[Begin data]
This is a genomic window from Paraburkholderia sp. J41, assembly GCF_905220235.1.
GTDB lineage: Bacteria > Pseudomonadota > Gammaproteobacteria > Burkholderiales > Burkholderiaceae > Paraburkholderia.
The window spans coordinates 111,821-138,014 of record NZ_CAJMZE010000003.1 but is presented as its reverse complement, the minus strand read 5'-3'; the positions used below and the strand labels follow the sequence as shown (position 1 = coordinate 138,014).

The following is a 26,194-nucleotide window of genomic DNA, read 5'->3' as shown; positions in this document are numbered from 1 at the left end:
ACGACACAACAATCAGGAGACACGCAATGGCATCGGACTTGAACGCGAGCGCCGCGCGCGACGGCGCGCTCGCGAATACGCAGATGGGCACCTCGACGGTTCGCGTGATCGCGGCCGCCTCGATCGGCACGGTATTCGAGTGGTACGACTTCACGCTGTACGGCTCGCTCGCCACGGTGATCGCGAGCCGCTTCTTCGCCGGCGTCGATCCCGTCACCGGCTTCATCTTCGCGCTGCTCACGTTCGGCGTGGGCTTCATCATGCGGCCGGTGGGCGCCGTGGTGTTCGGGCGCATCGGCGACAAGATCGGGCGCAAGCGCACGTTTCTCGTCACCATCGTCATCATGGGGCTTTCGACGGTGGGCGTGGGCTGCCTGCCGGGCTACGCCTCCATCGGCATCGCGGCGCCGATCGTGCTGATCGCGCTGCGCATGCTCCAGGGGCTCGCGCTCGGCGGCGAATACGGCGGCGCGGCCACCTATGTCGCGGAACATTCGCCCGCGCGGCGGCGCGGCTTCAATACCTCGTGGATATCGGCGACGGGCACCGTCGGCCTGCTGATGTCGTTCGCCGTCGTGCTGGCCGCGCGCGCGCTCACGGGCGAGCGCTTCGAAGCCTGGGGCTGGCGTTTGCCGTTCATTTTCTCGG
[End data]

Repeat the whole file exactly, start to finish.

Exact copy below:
This is a genomic window from Paraburkholderia sp. J41, assembly GCF_905220235.1.
GTDB lineage: Bacteria > Pseudomonadota > Gammaproteobacteria > Burkholderiales > Burkholderiaceae > Paraburkholderia.
The window spans coordinates 111,821-138,014 of record NZ_CAJMZE010000003.1 but is presented as its reverse complement, the minus strand read 5'-3'; the positions used below and the strand labels follow the sequence as shown (position 1 = coordinate 138,014).

The following is a 26,194-nucleotide window of genomic DNA, read 5'->3' as shown; positions in this document are numbered from 1 at the left end:
ACGACACAACAATCAGGAGACACGCAATGGCATCGGACTTGAACGCGAGCGCCGCGCGCGACGGCGCGCTCGCGAATACGCAGATGGGCACCTCGACGGTTCGCGTGATCGCGGCCGCCTCGATCGGCACGGTATTCGAGTGGTACGACTTCACGCTGTACGGCTCGCTCGCCACGGTGATCGCGAGCCGCTTCTTCGCCGGCGTCGATCCCGTCACCGGCTTCATCTTCGCGCTGCTCACGTTCGGCGTGGGCTTCATCATGCGGCCGGTGGGCGCCGTGGTGTTCGGGCGCATCGGCGACAAGATCGGGCGCAAGCGCACGTTTCTCGTCACCATCGTCATCATGGGGCTTTCGACGGTGGGCGTGGGCTGCCTGCCGGGCTACGCCTCCATCGGCATCGCGGCGCCGATCGTGCTGATCGCGCTGCGCATGCTCCAGGGGCTCGCGCTCGGCGGCGAATACGGCGGCGCGGCCACCTATGTCGCGGAACATTCGCCCGCGCGGCGGCGCGGCTTCAATACCTCGTGGATATCGGCGACGGGCACCGTCGGCCTGCTGATGTCGTTCGCCGTCGTGCTGGCCGCGCGCGCGCTCACGGGCGAGCGCTTCGAAGCCTGGGGCTGGCGTTTGCCGTTCATTTTCTCGG